Cocktail shakers are used strictly for drinks composed of alcohol and juice (the exception to the rule being a stinger). To use a shaker, just remove the cap, add ingredients, then fill to the top with ice. Replace the cap, which creates a vacuum seal, and shake for 15 seconds. To break the seal, tap the middle of the shaker with your wrist. When you hear a pop, remove the cap, and strain and pour your cocktail into a glass.
There are five essential tools that every bartender should have: jiggers, strainers, stirrers, muddlers and fruit peelers. A muddler (far left) is used to muddle herbs and fruits before adding them to drinks. Stirrers (set of three, to the right of the muddler) are long spoons with twisted stems which allow you to thoroughly mix drinks in tall glassess. A julep strainer (top center) is used for stirred drinks while a Hawthorne strainer (right of julep strainer) is used for shaken drinks. Jiggers (set of two, top right) are used for measuring liquid in ounces. All-purpose strainers (below jiggers) are used for hot drinks and tea-based creations. Lastly, fruit peelers (middle center and bottom right) are needed for creating fresh garnishes -- the colorful finishing touch to any pro-looking cocktail.
Ever wonder why drinks made by the pros taste so fresh? A lot of it has to do with the fruit. Skip prepackaged sour mix and instead stick with fresh grapefruits, limes, lemons and oranges. In addition to fresh squeezed juices and garnishes, the pros also rub citrus along the rims of glasses for an extra hint of fresh flavor.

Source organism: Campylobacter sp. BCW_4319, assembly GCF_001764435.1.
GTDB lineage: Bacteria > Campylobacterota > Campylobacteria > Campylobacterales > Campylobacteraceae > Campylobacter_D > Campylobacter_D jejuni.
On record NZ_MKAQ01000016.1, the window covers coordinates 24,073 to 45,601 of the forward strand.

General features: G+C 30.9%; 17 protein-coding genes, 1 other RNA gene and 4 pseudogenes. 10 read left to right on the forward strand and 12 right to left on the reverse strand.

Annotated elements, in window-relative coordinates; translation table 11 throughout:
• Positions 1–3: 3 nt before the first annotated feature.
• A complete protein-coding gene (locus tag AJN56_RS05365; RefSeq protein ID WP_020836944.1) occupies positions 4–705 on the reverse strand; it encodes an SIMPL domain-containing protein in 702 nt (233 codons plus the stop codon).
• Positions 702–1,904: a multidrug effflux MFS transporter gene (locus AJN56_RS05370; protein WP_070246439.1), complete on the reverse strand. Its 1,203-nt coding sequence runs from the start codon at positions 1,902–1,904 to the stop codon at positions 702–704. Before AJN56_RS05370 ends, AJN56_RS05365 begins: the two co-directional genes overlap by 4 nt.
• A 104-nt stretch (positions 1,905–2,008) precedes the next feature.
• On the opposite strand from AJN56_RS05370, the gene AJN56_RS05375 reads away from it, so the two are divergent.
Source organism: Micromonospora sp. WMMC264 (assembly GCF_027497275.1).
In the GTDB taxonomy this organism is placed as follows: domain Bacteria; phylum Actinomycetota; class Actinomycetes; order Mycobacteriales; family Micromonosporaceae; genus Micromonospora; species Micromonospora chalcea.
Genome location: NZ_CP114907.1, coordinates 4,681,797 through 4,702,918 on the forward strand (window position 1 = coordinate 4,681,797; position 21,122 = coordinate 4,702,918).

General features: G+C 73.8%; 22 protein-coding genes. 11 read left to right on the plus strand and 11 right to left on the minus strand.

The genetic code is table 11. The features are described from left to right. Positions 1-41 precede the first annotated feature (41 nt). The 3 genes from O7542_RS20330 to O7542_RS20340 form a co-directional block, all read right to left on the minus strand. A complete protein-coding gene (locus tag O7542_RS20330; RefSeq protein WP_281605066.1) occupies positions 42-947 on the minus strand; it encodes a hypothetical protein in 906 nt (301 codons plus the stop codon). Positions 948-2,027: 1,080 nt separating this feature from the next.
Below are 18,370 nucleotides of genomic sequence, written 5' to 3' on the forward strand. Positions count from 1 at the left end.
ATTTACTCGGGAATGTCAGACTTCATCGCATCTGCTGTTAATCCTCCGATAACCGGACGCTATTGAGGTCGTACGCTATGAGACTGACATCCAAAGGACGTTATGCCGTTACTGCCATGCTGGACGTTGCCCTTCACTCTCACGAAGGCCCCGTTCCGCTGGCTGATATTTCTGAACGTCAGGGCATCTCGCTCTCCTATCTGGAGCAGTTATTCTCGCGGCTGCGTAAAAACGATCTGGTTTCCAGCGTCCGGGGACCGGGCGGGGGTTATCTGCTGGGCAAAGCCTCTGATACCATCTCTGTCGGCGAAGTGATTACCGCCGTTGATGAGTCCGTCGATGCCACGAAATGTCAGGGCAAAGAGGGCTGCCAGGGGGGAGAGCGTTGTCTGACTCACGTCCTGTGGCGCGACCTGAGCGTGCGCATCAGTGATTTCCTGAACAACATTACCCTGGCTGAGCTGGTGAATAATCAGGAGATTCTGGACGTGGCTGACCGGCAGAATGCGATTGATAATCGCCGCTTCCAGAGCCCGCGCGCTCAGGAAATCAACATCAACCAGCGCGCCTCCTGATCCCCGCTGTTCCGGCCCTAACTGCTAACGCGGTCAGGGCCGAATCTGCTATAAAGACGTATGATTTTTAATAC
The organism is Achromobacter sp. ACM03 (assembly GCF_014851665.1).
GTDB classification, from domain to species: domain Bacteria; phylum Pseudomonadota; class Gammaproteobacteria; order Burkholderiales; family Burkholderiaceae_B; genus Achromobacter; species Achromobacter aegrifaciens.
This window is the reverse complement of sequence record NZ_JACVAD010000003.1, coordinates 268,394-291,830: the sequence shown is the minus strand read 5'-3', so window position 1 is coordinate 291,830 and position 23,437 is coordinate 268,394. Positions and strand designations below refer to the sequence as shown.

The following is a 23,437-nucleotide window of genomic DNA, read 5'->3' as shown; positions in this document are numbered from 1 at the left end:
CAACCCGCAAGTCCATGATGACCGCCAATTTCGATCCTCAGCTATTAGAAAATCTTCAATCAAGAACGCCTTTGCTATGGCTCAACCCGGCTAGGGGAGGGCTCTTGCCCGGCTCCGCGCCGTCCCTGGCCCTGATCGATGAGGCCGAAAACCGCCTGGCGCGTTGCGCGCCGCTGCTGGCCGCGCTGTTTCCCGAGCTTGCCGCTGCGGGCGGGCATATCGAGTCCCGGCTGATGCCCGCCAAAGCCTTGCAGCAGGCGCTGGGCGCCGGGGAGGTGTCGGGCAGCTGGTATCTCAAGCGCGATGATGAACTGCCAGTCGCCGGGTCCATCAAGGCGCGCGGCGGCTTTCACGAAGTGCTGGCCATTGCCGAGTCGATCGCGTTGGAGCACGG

Here’s a trick for understanding the differences between high ball and low ball glasses. High ball glasses are used for drinks with ingredients that bubble upward when mixed, like a Tom Collins. The height of the glass allows for the fizziness without overflowing. Low ball glasses are for drinks that are aromatic and need wider mouths for the proper release of scents, like an Old Fashioned or a Margarita.
If you’ve been to a bar and noticed drinks made with massive ice cubes, there’s a reason for that. These larger cubes, ideal for scotch on the rocks, are slow-melting and will keep drinks cooler much longer without watering down the liquor. You can make these yourself by picking up a scotch rocks ice cube tray, which creates cubes that are approximately 2" x 2" in size.
Looking for a signature cocktail to serve before dinner? Try a negroni, the perfect concoction to help loosen up your guests without filling them up. Made from gin, sweet vermouth, bitters and ice, this classic before-dinner drink is served in a low ball glass and garnished with an orange twist.
Sweet and boozy, a Stinger is the perfect after-dinner drink. After a meal, just a little something sweet is often all you need. Plus, the booziness helps put guests at ease for lengthy conversations or moving on to other activities. Made from a mix of cognac and creme de menthe, the ingredients are shaken in a cocktail shaker, then strained into a martini glass. The trick to serving these like a pro is to mix and pour them individually and serve each guest just as the froth starts to form on top.
For years, peanuts have been the most popular snack to enjoy with drinks. Change things up a bit by serving guests flavored popcorn instead. Savory ranch seasoning is the perfect choice to pair with rich or sweet beers.
If you’re unsure what cocktail your guests prefer, keep things classic by serving Manhattans. Here’s what you’ll need: a coup glass, 2 ounces of rye whiskey, 1 ounce of sweet vermouth, 2 dashes of bitters and 1 dash of orange bitters. Note: A Manhattan is such a standard that mixologists often judge each other’s skills by how well they can mix this timeless cocktail.
Palate-cleansing drinks are an excellent choice to serve for meals with several courses. The go-to palate-cleansing cocktail for mixologists is the Pimm’s Cup, known for its light taste and low alcohol content. Mixed with club soda, mint and fresh lemon juice, the Pimm’s spirit is served in a high ball glass and garnished with a cucumber.